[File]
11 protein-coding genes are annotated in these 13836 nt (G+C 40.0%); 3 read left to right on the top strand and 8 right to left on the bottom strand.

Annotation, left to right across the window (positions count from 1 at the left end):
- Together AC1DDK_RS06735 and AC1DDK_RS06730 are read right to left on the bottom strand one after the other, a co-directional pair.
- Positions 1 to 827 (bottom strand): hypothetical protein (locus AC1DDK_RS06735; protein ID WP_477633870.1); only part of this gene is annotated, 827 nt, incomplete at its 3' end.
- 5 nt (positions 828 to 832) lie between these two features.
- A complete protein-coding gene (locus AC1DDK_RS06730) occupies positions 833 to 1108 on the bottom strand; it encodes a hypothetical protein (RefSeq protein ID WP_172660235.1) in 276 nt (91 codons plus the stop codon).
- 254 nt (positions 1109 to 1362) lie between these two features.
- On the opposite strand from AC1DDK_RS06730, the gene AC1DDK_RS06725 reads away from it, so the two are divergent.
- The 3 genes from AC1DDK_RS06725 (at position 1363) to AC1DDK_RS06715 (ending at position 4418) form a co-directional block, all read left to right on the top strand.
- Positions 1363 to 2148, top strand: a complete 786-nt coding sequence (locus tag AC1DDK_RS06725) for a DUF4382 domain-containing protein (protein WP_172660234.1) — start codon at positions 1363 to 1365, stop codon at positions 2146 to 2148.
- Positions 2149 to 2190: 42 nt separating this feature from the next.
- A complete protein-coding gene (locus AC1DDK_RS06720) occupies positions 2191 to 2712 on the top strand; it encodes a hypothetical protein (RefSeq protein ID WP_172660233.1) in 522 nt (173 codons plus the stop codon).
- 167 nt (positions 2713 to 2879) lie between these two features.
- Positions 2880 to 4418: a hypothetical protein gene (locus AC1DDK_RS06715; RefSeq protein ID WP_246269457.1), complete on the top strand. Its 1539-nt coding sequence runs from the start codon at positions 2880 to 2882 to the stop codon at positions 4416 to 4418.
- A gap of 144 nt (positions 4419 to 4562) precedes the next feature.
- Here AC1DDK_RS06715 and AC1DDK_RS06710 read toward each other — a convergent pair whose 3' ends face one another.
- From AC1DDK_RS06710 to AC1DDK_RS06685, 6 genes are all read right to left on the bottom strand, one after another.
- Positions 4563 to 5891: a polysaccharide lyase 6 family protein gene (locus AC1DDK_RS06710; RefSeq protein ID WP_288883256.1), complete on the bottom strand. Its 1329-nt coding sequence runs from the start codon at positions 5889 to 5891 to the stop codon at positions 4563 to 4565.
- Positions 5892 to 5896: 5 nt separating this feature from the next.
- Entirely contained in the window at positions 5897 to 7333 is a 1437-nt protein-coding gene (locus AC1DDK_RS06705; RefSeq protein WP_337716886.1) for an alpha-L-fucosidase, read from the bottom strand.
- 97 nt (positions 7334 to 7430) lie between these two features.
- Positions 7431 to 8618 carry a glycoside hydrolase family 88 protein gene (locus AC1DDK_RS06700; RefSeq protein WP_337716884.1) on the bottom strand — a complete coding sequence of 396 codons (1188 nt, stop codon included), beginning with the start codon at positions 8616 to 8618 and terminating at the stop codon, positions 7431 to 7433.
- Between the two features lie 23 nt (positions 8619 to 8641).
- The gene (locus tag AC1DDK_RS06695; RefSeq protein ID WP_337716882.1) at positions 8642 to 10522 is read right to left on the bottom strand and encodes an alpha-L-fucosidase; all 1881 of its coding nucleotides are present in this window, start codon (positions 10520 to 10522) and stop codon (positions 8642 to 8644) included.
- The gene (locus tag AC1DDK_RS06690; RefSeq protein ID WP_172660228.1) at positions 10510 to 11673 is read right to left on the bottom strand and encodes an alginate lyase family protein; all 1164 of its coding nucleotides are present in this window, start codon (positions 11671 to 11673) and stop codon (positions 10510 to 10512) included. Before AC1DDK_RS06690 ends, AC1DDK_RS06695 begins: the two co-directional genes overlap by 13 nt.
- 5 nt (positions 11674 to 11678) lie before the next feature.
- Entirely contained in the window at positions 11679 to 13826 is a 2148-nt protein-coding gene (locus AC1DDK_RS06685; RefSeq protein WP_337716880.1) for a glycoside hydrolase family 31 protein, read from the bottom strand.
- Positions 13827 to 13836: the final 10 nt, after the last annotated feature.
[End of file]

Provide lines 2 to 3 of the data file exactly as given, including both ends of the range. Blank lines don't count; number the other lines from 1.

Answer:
Annotation, left to right across the window (positions count from 1 at the left end):
- Together AC1DDK_RS06735 and AC1DDK_RS06730 are read right to left on the bottom strand one after the other, a co-directional pair.